Arctic hunters. Herring is on the menu for these killer whales (Orcinus orca), photographed on 14 January, hunting the fish in a fjord near Tromsø, Norway. Norwegian authorities are considering strengthening protections for the mammals. Killer whales are being pushed farther north because warming waters are forcing the herring northward in search of spawning areas that are the right temperature (3°C).
A star is born. These blue, ethereal lights are known as Herbig–Haro objects, which form when jets of gas from a newborn star collide with existing gas and dust clouds. The Hubble telescope snapped this picture of five luminous Herbig–Haro objects in the NGC 1333 nebula, around 300 parsecs (1,000 light years) from Earth.
Free as a bird. A bird rescued from a bazaar in Istanbul, Turkey, where people trade the animals illegally. Staff from the Directorate General for Nature Conservation and National Parks recovered the bird, alongside others, and released them back into the wild.
Taking stock. Even aquariums have to do an annual inventory. A diver takes a green sea turtle’s (Chelonia mydas) yearly measurements at Sea Life Timmendorfer Strand in Germany. These measurements have shown that the turtle, Speedy, is growing at a rate of one centimetre per year.
Cold snap. As cold air from the Arctic descended on the United States in January, much of the country experienced record-breaking low temperatures. Chicago was not spared from the polar vortex. This dramatic photo taken above the city shows Lake Michigan frozen over.
Pillars of light. Ice crystals in the atmosphere reflect streetlights and the moon, producing pillars of light that look like spotlights shining up into the sky. ‘Light hunter’ Mia Stålnacke captured this image in Kiruna, Sweden, against the eerie backdrop of the aurora borealis.
Super blood wolf moon. On the night of 20 January, sky-gazers in the Americas and western Europe turned their cameras to the Moon to capture an unusual phenomenon: a super blood wolf moon. A lunar eclipse occurred as the Moon made its closest approach to Earth, causing it to appear red and larger than normal. The clouds parted just in time for Jessica Hanley to snap this shot in Los Angeles, California.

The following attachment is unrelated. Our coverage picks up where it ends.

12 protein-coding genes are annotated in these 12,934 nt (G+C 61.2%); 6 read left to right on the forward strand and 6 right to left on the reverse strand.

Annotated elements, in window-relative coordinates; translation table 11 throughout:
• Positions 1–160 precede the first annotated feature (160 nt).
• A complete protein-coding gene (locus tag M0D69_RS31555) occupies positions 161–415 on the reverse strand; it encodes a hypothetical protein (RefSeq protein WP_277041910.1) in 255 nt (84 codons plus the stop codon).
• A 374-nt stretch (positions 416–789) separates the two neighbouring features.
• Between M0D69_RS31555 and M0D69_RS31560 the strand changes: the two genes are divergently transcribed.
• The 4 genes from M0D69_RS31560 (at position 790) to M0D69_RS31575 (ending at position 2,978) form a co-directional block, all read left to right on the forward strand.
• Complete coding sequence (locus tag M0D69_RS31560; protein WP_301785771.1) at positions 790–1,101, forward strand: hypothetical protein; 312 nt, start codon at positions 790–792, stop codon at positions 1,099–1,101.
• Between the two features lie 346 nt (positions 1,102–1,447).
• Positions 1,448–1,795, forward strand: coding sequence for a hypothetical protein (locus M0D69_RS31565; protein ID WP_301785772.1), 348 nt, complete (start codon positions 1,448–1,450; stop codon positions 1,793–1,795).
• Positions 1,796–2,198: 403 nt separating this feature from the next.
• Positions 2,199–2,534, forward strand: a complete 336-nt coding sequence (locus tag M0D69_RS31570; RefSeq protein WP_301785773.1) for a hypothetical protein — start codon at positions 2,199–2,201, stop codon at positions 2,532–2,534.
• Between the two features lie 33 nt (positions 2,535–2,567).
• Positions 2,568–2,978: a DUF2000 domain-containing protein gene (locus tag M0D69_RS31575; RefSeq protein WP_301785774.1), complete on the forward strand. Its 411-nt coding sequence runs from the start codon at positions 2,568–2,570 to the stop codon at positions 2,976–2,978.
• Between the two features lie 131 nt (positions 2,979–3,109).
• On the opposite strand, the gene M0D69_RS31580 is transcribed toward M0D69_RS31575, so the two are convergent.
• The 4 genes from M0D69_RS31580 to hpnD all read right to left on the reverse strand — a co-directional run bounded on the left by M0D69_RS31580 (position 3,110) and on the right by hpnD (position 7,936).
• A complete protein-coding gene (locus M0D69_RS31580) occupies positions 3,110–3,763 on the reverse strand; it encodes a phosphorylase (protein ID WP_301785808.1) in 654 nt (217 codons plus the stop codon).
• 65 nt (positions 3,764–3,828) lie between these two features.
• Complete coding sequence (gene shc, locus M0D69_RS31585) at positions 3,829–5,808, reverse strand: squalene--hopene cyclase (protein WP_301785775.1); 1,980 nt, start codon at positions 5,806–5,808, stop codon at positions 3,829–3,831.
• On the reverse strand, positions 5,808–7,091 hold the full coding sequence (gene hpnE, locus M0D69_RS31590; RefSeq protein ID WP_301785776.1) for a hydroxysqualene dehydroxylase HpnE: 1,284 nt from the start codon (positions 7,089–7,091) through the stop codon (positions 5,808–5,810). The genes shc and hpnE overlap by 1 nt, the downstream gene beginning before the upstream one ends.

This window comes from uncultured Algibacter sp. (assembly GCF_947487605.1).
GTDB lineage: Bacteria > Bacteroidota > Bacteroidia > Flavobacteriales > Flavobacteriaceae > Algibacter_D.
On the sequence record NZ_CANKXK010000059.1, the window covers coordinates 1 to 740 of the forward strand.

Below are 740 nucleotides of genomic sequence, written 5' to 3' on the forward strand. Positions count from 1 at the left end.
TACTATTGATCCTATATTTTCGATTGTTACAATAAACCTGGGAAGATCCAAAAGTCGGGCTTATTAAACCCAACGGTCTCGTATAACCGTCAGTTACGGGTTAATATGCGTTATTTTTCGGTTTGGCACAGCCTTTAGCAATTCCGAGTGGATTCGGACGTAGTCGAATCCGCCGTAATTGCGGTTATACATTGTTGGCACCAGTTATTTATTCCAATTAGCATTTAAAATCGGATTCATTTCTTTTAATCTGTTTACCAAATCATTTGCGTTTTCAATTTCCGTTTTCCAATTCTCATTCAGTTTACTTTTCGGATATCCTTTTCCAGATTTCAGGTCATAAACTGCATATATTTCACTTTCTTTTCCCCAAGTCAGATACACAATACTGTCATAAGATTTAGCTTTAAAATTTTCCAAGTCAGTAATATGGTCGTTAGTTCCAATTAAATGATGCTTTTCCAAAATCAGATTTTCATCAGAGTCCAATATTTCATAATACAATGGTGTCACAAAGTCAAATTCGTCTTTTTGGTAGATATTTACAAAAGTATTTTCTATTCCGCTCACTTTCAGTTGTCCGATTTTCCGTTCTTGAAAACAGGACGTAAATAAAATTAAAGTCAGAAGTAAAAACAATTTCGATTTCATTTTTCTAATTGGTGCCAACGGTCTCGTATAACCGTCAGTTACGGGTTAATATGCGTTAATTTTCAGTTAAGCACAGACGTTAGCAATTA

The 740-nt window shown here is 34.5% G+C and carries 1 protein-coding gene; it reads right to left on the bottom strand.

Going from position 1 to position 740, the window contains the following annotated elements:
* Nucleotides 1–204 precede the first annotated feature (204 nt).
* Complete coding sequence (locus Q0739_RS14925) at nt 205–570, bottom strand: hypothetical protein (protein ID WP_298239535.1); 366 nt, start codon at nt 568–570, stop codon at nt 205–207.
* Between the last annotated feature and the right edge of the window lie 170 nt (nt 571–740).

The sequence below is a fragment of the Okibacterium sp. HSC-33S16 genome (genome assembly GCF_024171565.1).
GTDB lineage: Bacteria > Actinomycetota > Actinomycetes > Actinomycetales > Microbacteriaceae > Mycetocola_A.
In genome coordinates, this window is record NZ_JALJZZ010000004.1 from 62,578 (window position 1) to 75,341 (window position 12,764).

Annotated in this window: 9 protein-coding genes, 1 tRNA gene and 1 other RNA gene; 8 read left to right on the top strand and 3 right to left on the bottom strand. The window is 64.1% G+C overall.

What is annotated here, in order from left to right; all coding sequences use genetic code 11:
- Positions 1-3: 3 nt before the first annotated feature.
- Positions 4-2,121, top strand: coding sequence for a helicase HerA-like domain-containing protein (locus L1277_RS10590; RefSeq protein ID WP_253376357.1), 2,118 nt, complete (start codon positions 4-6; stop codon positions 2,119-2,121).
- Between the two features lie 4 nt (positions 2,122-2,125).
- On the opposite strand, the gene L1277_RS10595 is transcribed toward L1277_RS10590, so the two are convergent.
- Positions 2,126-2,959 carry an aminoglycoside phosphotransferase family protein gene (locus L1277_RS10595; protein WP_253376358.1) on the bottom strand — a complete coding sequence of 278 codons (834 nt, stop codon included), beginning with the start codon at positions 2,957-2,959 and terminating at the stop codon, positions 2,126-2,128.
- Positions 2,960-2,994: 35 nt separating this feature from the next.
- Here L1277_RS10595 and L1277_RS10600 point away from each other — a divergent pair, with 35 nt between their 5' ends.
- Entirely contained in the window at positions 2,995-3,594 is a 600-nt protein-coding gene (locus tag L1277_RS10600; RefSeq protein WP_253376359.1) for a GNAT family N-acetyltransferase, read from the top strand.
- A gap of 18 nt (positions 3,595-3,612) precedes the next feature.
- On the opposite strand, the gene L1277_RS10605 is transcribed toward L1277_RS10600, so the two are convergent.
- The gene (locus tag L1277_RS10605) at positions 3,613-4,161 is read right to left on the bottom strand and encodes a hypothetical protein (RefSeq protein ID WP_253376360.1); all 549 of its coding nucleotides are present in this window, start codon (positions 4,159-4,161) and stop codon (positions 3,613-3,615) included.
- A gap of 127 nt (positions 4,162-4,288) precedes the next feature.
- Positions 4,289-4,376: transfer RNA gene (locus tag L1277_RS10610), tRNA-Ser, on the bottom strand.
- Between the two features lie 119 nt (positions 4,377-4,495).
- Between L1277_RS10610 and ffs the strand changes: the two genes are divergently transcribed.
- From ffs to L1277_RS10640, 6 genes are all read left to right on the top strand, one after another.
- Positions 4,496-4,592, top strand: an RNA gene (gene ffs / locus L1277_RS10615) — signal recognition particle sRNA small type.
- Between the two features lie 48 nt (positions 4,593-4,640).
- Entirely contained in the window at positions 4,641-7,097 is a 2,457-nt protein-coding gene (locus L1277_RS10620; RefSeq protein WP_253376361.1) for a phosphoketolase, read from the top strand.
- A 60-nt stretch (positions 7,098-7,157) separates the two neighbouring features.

See-through squid. This ghostly squid was captured by Jeff Milisen during a night dive in Hawaii, winning him first prize in the macro category of the Underwater Photography Guide’s ocean art competition 2018. Milisen spotted the 8-centimetre-long sharpear enope squid (Ancistrocheirus lesueurii) just under the surface of the water, following it as it dived 27 metres down through the dark ocean.
Dam disaster. A dam collapsed at an iron-ore mine near Brumadinho in southeastern Brazil on 25 January, leaving at least 121 people dead and more than 200 missing. This aerial photograph shows the destruction wrought by the disaster, which unleashed a torrent of liquid mining waste into the nearby countryside.
Galaxy brain. These bright clusters of light look like distant stars, but they are, in fact, brain cells. Neuroscientist Ankita Patil snapped this image of neurons from the hippocampus, which were stained so that certain microscopic structures — actin and microtubules — glow under a fluorescent microscope. “This may be the most galaxy-looking picture of neurons I’ve taken,” Patil tweeted.
Deadly tornado. Residents clear up debris after a tornado struck Havana on 27 January. Tornadoes are rare in Cuba, and this one was particularly destructive, killing six people, uprooting power lines and destroying homes and buildings.
Article credit to: http://feeds.nature.com/~r/nature/rss/current/~3/rhVEpDFQ-xg/d41586-019-00503-4